TechBA Seattle CEO Itzam De Gortari recently visited VFS to share his ideas for a successful model for video game companies in today’s competitive market. Current Game Design student Anton Ivoditov recapped the lecture for us.
Guest Post by Anton Ivoditov
Research, Evaluation, Revaluation, Management, Execute, Repeat
TechBA, an international business accelerator funded by the Mexican Economics Board has come a long way since their humble beginnings in Mexico. With eight offices across North America and Europe, including a new one opening in Vancouver, their mission seems as strong as ever. Game specialist and CEO of the Seattle branch Itzam De Gortari visited the Game Design campus to discuss the future of independent development and the trials and tribulations we face as we enter the market.
With Vancouver game design studio closures or layoffs happening at what seems to be a weekly rate, many of our young and talented students are sent scouring for work elsewhere or going independent, a risky and rewarding option. This is where TechBA comes in. So what exactly does this company do?
As explained by Itzam, TechBA currently supports hundreds of companies through mentoring, sales development, research, marketing, building management, and general business development. Companies are selected and sorted based on their readiness, innovation, potential, commitment to discover new opportunities, and growth rate. Taking proved processes and placing them into the hands of these developing businesses, TechBA helps them to become fiercer competitors. Video games and independent products should be handled no differently.
When asked by students what his commandments are for new independent gaming ventures, Itzam stressed the value of research. ‘Fake it and test it’ was a coined phrase. Fake your product, create a slice of gameplay by any means necessary, draw it by hand if you need to, and place it out for market review. Even a simple YouTube posting can create enough negative and positive reinforcement to change the direction of your venture. Listen to the client, reevaluate and fake it again. Create the value in your product before investing too much time on it. Creative energy is an intangible resource, and can be tapped very quickly.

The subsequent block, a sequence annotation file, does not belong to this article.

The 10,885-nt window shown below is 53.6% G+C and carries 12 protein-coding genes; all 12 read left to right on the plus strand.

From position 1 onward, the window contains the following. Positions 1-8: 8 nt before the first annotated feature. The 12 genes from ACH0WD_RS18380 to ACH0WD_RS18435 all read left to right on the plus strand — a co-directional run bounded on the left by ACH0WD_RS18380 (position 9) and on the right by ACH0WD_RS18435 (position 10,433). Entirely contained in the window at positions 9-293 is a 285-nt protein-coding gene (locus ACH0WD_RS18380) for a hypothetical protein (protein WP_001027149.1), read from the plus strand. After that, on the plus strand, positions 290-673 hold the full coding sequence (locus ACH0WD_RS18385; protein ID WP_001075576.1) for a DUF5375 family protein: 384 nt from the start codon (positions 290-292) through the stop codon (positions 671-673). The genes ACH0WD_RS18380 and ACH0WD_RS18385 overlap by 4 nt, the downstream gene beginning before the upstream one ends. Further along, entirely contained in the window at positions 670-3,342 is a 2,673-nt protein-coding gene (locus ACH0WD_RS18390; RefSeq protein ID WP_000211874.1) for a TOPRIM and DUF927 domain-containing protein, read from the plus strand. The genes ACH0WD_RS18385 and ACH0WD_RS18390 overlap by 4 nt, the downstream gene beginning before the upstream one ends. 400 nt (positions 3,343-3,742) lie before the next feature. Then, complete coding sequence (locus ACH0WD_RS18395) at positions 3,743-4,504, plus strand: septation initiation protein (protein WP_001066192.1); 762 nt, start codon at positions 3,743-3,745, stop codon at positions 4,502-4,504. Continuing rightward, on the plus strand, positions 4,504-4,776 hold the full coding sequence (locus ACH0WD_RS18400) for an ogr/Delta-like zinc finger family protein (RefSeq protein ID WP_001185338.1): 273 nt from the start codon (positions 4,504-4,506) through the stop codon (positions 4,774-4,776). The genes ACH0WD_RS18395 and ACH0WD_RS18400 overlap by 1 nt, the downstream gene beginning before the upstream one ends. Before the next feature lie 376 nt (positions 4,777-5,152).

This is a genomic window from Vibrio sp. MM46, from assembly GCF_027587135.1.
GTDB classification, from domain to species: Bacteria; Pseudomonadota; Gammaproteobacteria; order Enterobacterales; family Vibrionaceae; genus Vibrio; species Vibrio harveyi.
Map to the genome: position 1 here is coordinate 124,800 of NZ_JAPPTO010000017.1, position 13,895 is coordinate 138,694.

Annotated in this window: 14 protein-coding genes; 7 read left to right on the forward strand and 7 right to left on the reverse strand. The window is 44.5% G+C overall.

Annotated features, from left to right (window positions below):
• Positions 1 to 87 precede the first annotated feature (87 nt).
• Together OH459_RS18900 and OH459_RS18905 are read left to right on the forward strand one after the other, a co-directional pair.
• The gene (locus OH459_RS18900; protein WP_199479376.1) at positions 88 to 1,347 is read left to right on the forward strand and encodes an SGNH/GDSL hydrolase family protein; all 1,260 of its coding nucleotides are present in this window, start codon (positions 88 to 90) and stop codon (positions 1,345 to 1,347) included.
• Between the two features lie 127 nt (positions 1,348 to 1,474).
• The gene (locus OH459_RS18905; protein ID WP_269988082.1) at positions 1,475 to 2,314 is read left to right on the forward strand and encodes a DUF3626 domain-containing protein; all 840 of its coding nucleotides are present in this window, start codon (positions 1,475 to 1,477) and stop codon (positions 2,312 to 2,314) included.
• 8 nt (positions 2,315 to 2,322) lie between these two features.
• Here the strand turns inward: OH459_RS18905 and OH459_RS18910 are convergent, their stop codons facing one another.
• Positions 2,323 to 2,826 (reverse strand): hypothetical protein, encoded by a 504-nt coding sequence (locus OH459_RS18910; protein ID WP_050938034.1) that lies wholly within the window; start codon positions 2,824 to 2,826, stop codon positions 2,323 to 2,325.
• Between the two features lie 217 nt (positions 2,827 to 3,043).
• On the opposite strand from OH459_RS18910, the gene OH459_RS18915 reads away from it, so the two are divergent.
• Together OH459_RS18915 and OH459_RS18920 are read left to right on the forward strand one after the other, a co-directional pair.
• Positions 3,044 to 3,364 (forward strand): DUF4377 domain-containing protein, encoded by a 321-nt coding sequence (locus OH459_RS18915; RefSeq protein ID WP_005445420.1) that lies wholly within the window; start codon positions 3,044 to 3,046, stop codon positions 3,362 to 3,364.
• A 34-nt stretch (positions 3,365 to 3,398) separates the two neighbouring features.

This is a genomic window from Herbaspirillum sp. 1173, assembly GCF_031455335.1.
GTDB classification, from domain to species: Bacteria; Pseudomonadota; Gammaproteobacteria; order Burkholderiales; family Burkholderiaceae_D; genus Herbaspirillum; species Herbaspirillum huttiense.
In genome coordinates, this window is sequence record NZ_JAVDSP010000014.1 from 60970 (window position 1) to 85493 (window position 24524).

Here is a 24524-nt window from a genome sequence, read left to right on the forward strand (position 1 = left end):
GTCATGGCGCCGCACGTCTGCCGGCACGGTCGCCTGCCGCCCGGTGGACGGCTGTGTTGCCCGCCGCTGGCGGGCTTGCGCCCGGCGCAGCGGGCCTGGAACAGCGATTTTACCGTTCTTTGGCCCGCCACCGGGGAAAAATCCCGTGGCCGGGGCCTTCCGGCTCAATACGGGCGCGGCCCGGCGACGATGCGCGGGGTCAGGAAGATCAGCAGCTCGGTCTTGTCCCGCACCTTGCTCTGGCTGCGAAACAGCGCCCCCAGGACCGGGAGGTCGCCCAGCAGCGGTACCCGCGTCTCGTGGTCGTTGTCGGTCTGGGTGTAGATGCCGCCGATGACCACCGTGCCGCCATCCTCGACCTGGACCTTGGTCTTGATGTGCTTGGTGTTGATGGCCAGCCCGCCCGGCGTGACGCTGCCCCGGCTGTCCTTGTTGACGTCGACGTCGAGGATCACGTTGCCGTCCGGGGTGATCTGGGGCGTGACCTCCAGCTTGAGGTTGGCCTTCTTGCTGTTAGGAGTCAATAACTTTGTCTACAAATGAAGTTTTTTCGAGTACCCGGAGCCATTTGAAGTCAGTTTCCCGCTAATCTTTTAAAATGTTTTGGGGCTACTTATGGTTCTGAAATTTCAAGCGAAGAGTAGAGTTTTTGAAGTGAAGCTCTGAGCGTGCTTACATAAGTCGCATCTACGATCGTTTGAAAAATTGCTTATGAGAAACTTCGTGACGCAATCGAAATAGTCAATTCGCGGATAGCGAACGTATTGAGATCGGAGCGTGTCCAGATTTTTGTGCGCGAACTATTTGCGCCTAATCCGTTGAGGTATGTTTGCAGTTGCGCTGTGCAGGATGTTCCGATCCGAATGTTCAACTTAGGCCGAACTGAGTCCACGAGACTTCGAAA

The next subject was metrics, particularly important for ‘freemium’ games, where developers must create their own economy based on the scale of difficulty and compulsion. However, Itzam stressed that metrics as an information gathering technique is not the be all and end all of research. Developers must create and figure what statistics are important for their particular venture. Developments must separate the general info and the concrete figures that apply to the market and adjust the game in correlation to the findings. In essence, not all information is helpful.
The final subject was management. Itzam stated that the best and brightest do not necessarily fit the mold of your venture. “We select the DNA of entrepreneur,” said Itzam. His emphasis is on finding the right person for the right job. It is important to find the drive in people and select their management techniques over the need of the products ‘final’. Select the right person for management and workflow and you will be surprised when you realize that what looks best on paper is not necessarily best for the job. Find and create the processes that work best and use them to organize the best product.
On behalf of all of us at the lecture, I would like to thank Itzam for taking the time to come to Vancouver and give us his two cents on making dollars. We look forward to calling you when it is time to accelerate our own ventures in the near future.
Thanks to Itzam for his insightful lecture and to Anton for providing us with this post!